These concerns resulted in a non-binding moratorium on ocean fertilisation by the Convention on Biological Diversity (CBD) in 2008. Subsequently, more general regulation on marine geoengineering in waters outside national jurisdiction has been developed under the Convention on the Prevention of Marine Pollution by Dumping of Wastes and Other Matter (also known as the London Convention and London Protocol, LC/LP). Whilst further research on ocean fertilisation is still possible (and there are many researchers keen to explore this approach), such studies are now subject to regulatory approval through an internationally-agreed assessment framework.
Increasing coastal carbon uptake
In contrast to ocean fertilisation, the use of vegetated coastal ecosystems for carbon removal and storage is widely well-regarded by governments, non-governmental organisations and the general public. In particular, the restoration of such ‘blue carbon’ habitats was included in initial Nationally Determined Contributions by 23 signatories to the Paris climate change agreement. In this context, the term blue carbon is restricted to just three coastal ecosystems with rooted vegetation: mangroves, salt marshes and seagrass meadows. Because their waterlogged sediments are anaerobic (lacking oxygen), the decomposition of buried organic material in such habitats is very slow, with the result that large carbon stores accumulate – similar to freshwater swamps and peatbogs.
Awareness of the climatic importance of carbon removal and storage by these ecosystems has developed rapidly in recent years. During the period 1990-2010, there were fewer than 20 research papers published per year on coastal blue carbon ecosystems (CBCEs); by 2020 that number had increased more than ten-fold, to 270 per year.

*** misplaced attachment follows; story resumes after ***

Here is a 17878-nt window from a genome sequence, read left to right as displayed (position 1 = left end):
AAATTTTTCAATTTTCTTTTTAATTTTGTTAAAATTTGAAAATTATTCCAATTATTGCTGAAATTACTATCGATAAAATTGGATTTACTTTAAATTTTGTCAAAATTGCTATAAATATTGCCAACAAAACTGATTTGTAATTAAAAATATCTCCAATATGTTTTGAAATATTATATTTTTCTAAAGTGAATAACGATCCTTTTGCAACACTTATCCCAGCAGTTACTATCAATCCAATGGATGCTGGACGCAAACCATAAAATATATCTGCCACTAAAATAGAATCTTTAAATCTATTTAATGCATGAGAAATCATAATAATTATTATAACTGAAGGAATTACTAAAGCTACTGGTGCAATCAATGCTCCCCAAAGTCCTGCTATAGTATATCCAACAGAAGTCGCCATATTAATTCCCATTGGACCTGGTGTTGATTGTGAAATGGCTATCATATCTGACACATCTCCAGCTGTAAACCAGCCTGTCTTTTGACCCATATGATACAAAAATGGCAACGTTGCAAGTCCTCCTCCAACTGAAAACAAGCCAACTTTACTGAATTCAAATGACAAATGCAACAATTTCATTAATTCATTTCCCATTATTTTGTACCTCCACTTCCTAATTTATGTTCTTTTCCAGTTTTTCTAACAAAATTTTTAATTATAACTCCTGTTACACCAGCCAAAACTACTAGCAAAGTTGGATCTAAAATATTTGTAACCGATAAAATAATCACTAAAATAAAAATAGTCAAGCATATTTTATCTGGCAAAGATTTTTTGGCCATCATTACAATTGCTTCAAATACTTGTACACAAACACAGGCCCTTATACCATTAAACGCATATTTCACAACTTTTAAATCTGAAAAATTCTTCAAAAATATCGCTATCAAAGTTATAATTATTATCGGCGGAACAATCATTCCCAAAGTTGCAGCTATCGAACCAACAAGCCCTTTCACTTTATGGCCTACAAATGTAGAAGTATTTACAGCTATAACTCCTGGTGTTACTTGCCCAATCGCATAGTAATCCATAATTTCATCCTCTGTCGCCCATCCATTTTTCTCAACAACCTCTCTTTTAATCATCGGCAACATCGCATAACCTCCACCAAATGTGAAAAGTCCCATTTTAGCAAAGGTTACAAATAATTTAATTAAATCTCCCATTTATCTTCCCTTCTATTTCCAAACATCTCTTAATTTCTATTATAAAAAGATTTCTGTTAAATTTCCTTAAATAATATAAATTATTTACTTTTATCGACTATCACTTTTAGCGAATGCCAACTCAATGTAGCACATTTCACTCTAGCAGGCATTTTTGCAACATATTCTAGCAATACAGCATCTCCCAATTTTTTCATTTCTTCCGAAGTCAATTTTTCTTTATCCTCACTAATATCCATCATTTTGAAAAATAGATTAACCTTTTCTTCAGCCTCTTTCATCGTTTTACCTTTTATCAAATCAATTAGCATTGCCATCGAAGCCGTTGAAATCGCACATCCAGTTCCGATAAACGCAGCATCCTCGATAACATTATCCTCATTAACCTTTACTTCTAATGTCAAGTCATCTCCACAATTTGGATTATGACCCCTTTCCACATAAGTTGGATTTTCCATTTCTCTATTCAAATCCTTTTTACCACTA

Effective conservation and protection of such CBCEs prevents the release of their sediment carbon stocks. That release can occur as a result of habitat degradation or land-use change, such as conversion to agriculture, aquaculture or coastal development. Appropriate legal protection for coastal wetlands now exists in most countries (even if not always well enforced), and the high rates of historical loss that had previously occurred have generally lessened, at least in Europe. In addition to carbon removal and storage, CBCEs provide indirect climate benefits through storm protection and preventing coastal erosion, as well as a wide range of non-climatic ecosystem services relating to biodiversity, coastal fisheries and water quality.